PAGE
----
Your Nanny’s First Day on the Job
First days tend to be nerve-wracking. While completely eliminating these jitters is probably impossible, a little forethought and some clear communication can do a lot to soothe them. To make your new nanny’s first day on the job a successful one for all involved, use this checklist to ensure that she has the information and tools needed to provide the top-notch care that your children deserve.
There are countless ways to stay in touch. Verify that you and your nanny both have the information needed to connect efficiently. Exchange home, work and cell phone numbers, and note which ones are the best to use. Email addresses can also be useful. In addition, have essential contact information listed for you, your pediatrician and other emergency contacts in an accessible location.
Safety and Health
Before entrusting your children’s welfare to your new nanny, take time to go over any allergies, intolerances or medical conditions. Provide a written explanation of any medications and their dosing requirements, and show her where these items and your first aid kit are kept. Don’t forget to explain how toileting, naps and baths are handled in your household.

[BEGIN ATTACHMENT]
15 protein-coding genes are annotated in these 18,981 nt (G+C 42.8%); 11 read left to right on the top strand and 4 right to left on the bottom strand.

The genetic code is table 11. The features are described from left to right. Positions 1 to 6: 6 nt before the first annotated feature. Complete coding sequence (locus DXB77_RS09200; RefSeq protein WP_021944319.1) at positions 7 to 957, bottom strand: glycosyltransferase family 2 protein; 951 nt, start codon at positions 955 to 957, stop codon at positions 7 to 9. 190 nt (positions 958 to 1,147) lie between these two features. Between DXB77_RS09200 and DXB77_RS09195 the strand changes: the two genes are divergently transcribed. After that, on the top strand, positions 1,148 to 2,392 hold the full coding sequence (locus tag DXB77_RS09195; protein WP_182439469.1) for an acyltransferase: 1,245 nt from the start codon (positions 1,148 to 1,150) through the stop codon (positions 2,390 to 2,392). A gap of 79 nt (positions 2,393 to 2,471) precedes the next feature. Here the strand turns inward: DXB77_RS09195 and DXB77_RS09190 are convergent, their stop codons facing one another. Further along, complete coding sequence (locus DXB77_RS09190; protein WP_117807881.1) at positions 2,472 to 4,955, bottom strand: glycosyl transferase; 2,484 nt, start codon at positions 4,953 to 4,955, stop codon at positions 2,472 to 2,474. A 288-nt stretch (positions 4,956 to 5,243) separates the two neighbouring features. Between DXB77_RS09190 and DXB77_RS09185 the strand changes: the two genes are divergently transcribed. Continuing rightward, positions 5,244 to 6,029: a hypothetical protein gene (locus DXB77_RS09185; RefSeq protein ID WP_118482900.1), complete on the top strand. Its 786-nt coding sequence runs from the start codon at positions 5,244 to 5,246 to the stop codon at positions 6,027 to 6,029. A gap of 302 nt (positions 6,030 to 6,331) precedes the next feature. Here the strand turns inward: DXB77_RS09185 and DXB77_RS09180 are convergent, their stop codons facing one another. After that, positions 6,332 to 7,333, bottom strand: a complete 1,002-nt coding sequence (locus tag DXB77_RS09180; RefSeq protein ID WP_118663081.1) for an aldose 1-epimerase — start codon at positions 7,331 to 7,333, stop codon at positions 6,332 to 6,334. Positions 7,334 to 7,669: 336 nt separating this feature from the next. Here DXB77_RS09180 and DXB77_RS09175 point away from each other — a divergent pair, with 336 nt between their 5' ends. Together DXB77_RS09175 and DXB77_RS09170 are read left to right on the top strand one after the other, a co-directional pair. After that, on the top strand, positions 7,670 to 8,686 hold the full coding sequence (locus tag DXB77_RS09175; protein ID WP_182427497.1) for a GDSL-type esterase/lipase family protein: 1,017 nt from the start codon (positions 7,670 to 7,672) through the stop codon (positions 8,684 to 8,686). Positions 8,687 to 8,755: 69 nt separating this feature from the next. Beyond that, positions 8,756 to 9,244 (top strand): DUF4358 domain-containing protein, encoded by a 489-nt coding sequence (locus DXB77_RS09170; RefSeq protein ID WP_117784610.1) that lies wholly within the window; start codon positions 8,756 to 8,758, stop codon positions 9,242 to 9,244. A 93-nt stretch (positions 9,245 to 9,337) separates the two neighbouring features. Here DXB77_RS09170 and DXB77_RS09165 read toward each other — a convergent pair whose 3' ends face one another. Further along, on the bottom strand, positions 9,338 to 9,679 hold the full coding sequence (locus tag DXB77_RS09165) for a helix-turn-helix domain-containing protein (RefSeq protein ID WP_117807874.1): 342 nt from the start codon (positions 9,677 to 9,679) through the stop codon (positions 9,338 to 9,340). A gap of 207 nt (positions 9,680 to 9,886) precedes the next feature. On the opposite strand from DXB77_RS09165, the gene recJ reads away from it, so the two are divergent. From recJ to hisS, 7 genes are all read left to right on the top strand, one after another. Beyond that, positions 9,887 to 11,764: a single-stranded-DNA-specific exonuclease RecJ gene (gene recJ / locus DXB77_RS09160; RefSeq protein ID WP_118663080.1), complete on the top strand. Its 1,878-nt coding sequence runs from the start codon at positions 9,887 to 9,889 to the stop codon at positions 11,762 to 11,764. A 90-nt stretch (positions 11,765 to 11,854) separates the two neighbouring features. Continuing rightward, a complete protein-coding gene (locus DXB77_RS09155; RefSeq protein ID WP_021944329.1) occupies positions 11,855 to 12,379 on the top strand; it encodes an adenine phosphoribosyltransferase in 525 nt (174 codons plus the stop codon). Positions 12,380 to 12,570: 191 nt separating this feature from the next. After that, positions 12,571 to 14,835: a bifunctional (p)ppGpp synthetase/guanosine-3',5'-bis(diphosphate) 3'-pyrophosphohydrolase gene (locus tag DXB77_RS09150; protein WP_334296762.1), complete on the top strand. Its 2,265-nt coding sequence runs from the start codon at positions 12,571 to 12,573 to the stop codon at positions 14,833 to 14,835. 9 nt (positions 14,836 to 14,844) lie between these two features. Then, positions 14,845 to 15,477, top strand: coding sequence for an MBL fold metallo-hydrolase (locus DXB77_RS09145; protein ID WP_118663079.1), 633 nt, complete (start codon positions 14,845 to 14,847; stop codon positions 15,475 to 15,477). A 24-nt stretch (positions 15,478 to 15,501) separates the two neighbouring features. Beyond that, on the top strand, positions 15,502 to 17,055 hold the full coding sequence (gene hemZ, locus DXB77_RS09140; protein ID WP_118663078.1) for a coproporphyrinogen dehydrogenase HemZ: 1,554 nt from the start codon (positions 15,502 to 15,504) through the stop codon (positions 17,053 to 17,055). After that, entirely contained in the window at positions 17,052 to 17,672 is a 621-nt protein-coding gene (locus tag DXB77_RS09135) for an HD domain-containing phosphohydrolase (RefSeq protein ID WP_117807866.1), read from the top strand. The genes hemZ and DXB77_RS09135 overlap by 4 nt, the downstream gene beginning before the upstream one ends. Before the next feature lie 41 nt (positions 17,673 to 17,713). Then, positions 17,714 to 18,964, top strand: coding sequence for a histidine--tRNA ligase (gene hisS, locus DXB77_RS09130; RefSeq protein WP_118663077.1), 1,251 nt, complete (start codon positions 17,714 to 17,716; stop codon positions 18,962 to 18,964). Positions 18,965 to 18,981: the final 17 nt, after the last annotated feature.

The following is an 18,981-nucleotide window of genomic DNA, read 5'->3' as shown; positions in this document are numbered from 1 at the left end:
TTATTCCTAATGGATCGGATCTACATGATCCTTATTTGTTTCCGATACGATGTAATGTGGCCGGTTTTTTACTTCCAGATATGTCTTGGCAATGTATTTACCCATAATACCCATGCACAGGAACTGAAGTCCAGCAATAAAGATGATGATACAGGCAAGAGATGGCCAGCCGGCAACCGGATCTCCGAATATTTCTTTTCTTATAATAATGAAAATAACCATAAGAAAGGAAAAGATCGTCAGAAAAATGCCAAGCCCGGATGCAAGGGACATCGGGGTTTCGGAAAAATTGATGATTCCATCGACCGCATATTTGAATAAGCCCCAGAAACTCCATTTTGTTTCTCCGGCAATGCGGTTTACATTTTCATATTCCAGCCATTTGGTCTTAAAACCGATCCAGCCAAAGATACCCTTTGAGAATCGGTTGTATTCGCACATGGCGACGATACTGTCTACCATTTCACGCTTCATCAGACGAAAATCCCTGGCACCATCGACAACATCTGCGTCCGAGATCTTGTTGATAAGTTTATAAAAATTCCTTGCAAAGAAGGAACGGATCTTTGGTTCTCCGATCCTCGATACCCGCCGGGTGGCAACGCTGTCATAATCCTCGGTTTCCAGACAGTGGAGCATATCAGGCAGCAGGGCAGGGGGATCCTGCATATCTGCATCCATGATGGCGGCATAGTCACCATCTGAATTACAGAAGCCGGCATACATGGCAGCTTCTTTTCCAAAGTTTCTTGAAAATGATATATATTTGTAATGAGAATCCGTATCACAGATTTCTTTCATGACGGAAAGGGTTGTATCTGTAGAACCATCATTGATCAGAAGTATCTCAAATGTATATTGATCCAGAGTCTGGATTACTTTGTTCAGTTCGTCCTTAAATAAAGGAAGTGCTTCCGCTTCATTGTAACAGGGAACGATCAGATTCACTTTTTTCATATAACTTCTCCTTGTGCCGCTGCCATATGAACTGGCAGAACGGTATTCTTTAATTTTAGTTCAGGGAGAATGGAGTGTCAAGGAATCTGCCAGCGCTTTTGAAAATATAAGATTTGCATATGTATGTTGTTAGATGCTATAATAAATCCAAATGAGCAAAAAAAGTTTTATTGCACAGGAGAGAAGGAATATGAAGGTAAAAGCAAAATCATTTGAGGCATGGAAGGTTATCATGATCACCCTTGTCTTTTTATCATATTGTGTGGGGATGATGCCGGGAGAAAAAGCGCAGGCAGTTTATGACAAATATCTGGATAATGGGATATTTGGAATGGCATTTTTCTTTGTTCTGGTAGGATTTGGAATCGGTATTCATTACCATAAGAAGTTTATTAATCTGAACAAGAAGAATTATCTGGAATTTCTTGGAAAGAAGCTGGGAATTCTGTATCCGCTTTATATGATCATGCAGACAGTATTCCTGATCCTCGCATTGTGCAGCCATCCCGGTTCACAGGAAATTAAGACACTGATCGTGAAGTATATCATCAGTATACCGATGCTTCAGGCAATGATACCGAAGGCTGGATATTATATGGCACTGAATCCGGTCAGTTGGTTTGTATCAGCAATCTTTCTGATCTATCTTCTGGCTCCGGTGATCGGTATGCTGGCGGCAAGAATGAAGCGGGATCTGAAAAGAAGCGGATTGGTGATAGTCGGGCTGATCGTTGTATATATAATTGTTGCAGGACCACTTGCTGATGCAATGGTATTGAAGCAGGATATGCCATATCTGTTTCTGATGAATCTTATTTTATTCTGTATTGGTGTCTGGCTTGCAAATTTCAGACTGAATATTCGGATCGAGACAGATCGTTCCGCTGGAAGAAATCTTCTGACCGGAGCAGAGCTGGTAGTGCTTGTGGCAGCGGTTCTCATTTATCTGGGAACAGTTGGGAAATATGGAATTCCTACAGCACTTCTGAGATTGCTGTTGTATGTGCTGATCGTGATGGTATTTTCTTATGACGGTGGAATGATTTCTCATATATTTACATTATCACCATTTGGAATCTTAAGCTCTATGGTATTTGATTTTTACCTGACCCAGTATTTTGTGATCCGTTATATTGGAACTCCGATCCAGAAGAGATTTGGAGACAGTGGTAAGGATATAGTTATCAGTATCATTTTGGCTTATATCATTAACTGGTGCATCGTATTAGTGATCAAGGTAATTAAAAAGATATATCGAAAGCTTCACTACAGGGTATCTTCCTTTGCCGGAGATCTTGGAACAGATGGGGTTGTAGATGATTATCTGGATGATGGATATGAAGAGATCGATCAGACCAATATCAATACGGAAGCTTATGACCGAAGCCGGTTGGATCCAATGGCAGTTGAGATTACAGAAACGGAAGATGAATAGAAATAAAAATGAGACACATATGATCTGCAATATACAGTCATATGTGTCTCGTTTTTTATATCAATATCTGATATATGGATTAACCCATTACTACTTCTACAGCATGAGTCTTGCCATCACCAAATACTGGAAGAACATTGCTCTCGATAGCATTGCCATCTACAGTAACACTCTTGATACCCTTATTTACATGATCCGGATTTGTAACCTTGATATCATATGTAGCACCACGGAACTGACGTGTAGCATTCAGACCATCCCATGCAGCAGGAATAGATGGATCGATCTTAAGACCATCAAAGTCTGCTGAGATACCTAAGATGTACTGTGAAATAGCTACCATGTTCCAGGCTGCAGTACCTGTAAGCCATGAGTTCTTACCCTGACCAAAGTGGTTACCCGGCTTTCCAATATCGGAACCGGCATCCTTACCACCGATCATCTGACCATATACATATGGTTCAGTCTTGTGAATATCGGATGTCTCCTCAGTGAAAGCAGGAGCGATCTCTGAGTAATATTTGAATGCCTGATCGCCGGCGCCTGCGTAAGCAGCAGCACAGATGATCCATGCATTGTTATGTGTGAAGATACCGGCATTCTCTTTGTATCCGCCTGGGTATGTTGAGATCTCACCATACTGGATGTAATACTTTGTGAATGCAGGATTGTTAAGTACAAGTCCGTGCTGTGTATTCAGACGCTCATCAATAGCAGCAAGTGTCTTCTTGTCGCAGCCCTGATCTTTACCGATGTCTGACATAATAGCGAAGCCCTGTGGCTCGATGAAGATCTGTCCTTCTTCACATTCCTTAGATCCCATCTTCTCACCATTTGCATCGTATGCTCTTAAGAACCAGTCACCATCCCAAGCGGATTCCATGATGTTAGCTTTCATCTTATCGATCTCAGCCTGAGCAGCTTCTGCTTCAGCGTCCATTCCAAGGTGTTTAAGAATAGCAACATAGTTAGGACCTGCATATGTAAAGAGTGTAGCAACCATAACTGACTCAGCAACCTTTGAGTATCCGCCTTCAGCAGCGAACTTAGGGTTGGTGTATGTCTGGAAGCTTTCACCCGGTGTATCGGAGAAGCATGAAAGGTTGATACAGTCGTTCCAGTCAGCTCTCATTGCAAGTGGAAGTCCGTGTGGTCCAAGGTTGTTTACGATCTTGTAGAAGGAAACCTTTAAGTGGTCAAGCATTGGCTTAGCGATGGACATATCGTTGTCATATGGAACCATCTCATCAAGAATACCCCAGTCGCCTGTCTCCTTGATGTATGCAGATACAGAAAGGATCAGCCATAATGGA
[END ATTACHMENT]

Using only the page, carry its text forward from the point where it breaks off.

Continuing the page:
What access will your nanny need to perform her nanny duties? House keys are a good start. If she’ll be transporting your children or running errands, car keys will likely be needed. Passes or parental permission may also be required for schools, community centers and play areas. Make sure that the proper arrangements are in place and that your nanny is aware of them. While you’re at it, provide directions detailing how any household mechanical systems, electronics or appliances that she may be required to use work and offer any relevant guidelines.
What are your house rules? Your nanny has to know them if she’s expected to follow or enforce them. What level of supervision is expected during your child’s activities? Are there rules for outside play? What about in the car? How much screen time is okay? Do the children have chores? How is homework handled? Are there guidelines for snacks and meals? What about social media participation? Is pet care part of your household’s nanny duties? Is she expected to cook, deal with laundry or do other chores? Determine what your nanny should and shouldn’t do. Consider what she’ll need to accomplish her assigned tasks. Then, discuss your expectations so that everyone is on the same page.
Nanny Daily Schedule
What does your household’s day look like? Knowing what to expect helps your nanny to keep things moving smoothly. Provide a nanny daily schedule that includes the times for school, practices and extracurriculars. Information on the timing of meals, snacks, homework and baths should be listed as well. Initially, it’s also helpful to provide insights into how long it takes to get your child ready or the drive time to important locations. Are there changes to your normal routine? Be sure to call your nanny’s attention to them.
Change can be disconcerting, but having clear expectations and the necessary tools on hand makes a transition easier. At The Help Company, we take pride in pairing clients with the right candidates and providing the support needed for a successful professional relationship. Contact us today to learn more.